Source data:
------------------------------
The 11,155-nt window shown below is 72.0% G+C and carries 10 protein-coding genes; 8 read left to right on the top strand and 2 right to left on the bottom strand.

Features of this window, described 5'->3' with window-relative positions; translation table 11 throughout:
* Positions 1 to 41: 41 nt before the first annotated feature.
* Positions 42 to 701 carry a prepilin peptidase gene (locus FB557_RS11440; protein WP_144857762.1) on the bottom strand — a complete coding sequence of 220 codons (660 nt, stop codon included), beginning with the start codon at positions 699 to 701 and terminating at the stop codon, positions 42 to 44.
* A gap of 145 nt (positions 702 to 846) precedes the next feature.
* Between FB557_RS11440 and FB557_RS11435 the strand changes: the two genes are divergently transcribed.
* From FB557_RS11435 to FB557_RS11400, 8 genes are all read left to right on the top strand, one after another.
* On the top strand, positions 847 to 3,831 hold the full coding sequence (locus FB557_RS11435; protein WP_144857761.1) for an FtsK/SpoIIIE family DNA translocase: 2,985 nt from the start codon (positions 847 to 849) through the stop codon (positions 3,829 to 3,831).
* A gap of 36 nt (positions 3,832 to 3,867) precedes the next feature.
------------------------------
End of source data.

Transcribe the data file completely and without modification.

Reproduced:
The 11,155-nt window shown below is 72.0% G+C and carries 10 protein-coding genes; 8 read left to right on the top strand and 2 right to left on the bottom strand.

Features of this window, described 5'->3' with window-relative positions; translation table 11 throughout:
* Positions 1 to 41: 41 nt before the first annotated feature.
* Positions 42 to 701 carry a prepilin peptidase gene (locus FB557_RS11440; protein WP_144857762.1) on the bottom strand — a complete coding sequence of 220 codons (660 nt, stop codon included), beginning with the start codon at positions 699 to 701 and terminating at the stop codon, positions 42 to 44.
* A gap of 145 nt (positions 702 to 846) precedes the next feature.
* Between FB557_RS11440 and FB557_RS11435 the strand changes: the two genes are divergently transcribed.
* From FB557_RS11435 to FB557_RS11400, 8 genes are all read left to right on the top strand, one after another.
* On the top strand, positions 847 to 3,831 hold the full coding sequence (locus FB557_RS11435; protein WP_144857761.1) for an FtsK/SpoIIIE family DNA translocase: 2,985 nt from the start codon (positions 847 to 849) through the stop codon (positions 3,829 to 3,831).
* A gap of 36 nt (positions 3,832 to 3,867) precedes the next feature.